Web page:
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Nena Knows - The Next Wrangler Should Not Be A 4-Door

Posted in Features on February 9, 2016
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I admit that I was one of the nay-sayers when the four-door JK Wrangler Unlimited was introduced. “That’s not a real Jeep!” To me, like so many people, the “classic Jeep” was two-door (or rather, no doors), no frills, play-in-the-dirt basic.

So, what am I driving now? Yep, a four-door. Like so many others in the past decade—yes, decade of JK—I now prefer the comforts, capacity, and stability of my four-door. I appreciate my heated leather seats, Bluetooth, and remote start. On future Wranglers, I want to see things like roof racks, heated steering wheels, automatic air-down wheels, and most importantly, a serious gross vehicle weight rating to accommodate all of my equipment and friends.

The comfort and convenience factors of the JKs have brought in a new demographic of Wrangler owners who might have otherwise chosen Land Rovers or 4Runners. But the Wrangler’s somewhat lacking maximum Gross Vehicle Weight Rating (GVWR) of 5,700 pounds pales by comparison to the Toyota 4Runner’s 6,300-pound rating and the Land Rover LR4’s venerable 7,100-pound rating. Why is the GVWR important? Because we want to bring our stuff and we want the vehicle to go and stop effectively and not break things like axles, brackets, or anything else weight-related.

To streamline production, manufacturers use the same platforms for different cars. Jeep has used pretty much the same rolling chassis for both two-doors and four-doors. The four-door starts out about 10 percent heavier than the two-door. Then the extra interior capacity encourages us to carry 30-40 percent more weight in people and stuff than would even be possible with the two-door. With all of this, we still expect the same components to work. My four-door weighs 6,500-pounds when I am on the trail—that’s with modifications, tools, and camping gear. I break some stuff.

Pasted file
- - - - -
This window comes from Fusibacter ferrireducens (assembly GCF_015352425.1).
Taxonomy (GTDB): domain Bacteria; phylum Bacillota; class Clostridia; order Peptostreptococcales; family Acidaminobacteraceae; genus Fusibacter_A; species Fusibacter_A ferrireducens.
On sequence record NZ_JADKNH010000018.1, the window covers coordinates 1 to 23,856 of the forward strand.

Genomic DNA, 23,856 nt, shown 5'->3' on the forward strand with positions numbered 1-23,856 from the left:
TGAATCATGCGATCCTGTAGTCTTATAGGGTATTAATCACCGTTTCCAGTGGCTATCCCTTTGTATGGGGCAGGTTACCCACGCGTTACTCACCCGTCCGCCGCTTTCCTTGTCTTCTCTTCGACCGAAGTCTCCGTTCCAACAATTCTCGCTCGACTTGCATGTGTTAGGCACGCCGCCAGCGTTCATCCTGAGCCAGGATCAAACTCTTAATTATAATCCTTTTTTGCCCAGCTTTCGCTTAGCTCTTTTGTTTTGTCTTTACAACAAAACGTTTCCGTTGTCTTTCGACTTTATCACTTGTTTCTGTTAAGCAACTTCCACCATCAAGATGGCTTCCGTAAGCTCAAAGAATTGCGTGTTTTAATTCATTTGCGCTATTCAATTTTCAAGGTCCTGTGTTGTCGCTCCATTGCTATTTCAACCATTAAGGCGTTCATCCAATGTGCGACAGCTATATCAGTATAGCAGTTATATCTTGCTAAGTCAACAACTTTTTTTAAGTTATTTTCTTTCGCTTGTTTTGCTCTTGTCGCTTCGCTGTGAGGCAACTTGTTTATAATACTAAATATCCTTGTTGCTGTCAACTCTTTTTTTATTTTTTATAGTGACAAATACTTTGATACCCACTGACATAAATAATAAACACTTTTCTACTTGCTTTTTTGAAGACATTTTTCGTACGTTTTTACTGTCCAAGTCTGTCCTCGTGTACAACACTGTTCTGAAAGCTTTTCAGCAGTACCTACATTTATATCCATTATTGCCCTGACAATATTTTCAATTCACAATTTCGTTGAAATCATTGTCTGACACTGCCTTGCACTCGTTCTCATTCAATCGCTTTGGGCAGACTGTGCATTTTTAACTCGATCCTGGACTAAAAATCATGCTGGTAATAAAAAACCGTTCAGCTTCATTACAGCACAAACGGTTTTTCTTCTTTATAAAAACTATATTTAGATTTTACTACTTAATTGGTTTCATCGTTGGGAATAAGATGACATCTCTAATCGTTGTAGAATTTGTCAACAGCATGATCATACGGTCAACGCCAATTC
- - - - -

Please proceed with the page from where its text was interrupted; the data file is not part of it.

Yes, I want it all. I want to go rockcrawling with my overlanding rig. That means stronger housings and brackets, bigger brakes, and beefier gears—a Jeep with a GVWR around 7,000 pounds. That puts it in Grand Cherokee or Ram 1500 territory. Could the Wrangler Unlimited be built on the body-on-frame chassis of a Ram 1500? The standard cab Ram 1500 has a wheelbase of 120-inches, a mere 4-inches longer than the current Wrangler Unlimited, but it boasts a 6,500-pound GVWR. Additionally, the Ram 1500 chassis also offers both the EcoDiesel and Hemi powerplant options. Maybe we just drop the “Wrangler” and call it the “Unlimited.” Did I mention it could come with a Hemi? Better yet, can you say “Jeep truck”?

So what about the “classic” two-door? I’m still attracted to the lightweight sport utility that is the two-door, as are many others. Based on sales of JKs, 30 percent of Wrangler buyers prefer the “classic” Jeep two-door style. They are maneuverable and sporty. The two-door is still the Jeep I go to when I am feeling that need for simplicity, pure rockcrawling maneuverability, and an excuse to not have any backseat passengers (or “drivers”).

The current Wrangler platform is perfect as a two-door. The four-door? Not so much. Can’t we have both?

A two-door and a four-door traversing the same obstacle (Nobi’s Knob on the Rubicon Trail) have different advantages and disadvantages.

Here’s the gratuitous fat Jeep shot, carrying four days worth of gear for 10 people on the Rubicon Trail.

Admit it: You never carried this much junk in your two-door, nor did you have heated leather seats upon which to carry you!

Four-doors will never be as sexy as two-doors or no doors. Look at that slim belly!

If you’re going to take your overlander rockcrawling, be sure to have good belly armor.

The extra weight of the four-door Wrangler has been known to demonstrate the weak points in the rolling chassis.

The new Ram Rebel next to the larger Power Wagon. The Ram Rebel is based on the Ram 1500, and though IFS, it is a surprisingly capable four-wheel drive truck. With the Power Wagon, based on the 2500 platform, Chrysler has already proved its ability to build bigger, tougher 4WD rigs.

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